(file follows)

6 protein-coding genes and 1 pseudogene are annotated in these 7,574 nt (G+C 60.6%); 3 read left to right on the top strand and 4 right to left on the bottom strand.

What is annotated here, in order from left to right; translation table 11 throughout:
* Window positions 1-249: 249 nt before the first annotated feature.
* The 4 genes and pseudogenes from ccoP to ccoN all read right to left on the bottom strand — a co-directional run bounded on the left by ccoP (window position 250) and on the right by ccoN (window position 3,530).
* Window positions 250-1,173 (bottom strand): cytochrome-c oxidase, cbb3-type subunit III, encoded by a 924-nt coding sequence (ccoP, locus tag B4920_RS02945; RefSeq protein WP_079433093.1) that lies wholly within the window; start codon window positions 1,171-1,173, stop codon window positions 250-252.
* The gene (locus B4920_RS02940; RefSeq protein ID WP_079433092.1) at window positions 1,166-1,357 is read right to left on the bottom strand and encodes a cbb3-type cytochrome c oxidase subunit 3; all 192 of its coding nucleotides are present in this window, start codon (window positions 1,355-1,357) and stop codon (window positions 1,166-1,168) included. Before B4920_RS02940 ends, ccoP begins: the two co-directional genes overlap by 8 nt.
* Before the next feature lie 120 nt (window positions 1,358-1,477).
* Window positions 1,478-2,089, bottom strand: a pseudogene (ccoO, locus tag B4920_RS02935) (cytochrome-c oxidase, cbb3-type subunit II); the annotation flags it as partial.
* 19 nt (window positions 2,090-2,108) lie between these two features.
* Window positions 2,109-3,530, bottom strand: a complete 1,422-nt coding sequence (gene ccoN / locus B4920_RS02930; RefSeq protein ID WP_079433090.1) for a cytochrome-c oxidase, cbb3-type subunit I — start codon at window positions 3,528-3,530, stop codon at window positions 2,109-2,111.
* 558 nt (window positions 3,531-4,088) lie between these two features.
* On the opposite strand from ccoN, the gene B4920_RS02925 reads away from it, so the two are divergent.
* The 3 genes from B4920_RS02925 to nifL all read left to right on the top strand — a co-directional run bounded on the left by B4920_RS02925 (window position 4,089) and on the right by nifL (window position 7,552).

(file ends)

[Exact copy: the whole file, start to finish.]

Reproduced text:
6 protein-coding genes and 1 pseudogene are annotated in these 7,574 nt (G+C 60.6%); 3 read left to right on the top strand and 4 right to left on the bottom strand.

What is annotated here, in order from left to right; translation table 11 throughout:
* Window positions 1-249: 249 nt before the first annotated feature.
* The 4 genes and pseudogenes from ccoP to ccoN all read right to left on the bottom strand — a co-directional run bounded on the left by ccoP (window position 250) and on the right by ccoN (window position 3,530).
* Window positions 250-1,173 (bottom strand): cytochrome-c oxidase, cbb3-type subunit III, encoded by a 924-nt coding sequence (ccoP, locus tag B4920_RS02945; RefSeq protein WP_079433093.1) that lies wholly within the window; start codon window positions 1,171-1,173, stop codon window positions 250-252.
* The gene (locus B4920_RS02940; RefSeq protein ID WP_079433092.1) at window positions 1,166-1,357 is read right to left on the bottom strand and encodes a cbb3-type cytochrome c oxidase subunit 3; all 192 of its coding nucleotides are present in this window, start codon (window positions 1,355-1,357) and stop codon (window positions 1,166-1,168) included. Before B4920_RS02940 ends, ccoP begins: the two co-directional genes overlap by 8 nt.
* Before the next feature lie 120 nt (window positions 1,358-1,477).
* Window positions 1,478-2,089, bottom strand: a pseudogene (ccoO, locus tag B4920_RS02935) (cytochrome-c oxidase, cbb3-type subunit II); the annotation flags it as partial.
* 19 nt (window positions 2,090-2,108) lie between these two features.
* Window positions 2,109-3,530, bottom strand: a complete 1,422-nt coding sequence (gene ccoN / locus B4920_RS02930; RefSeq protein ID WP_079433090.1) for a cytochrome-c oxidase, cbb3-type subunit I — start codon at window positions 3,528-3,530, stop codon at window positions 2,109-2,111.
* 558 nt (window positions 3,531-4,088) lie between these two features.
* On the opposite strand from ccoN, the gene B4920_RS02925 reads away from it, so the two are divergent.
* The 3 genes from B4920_RS02925 to nifL all read left to right on the top strand — a co-directional run bounded on the left by B4920_RS02925 (window position 4,089) and on the right by nifL (window position 7,552).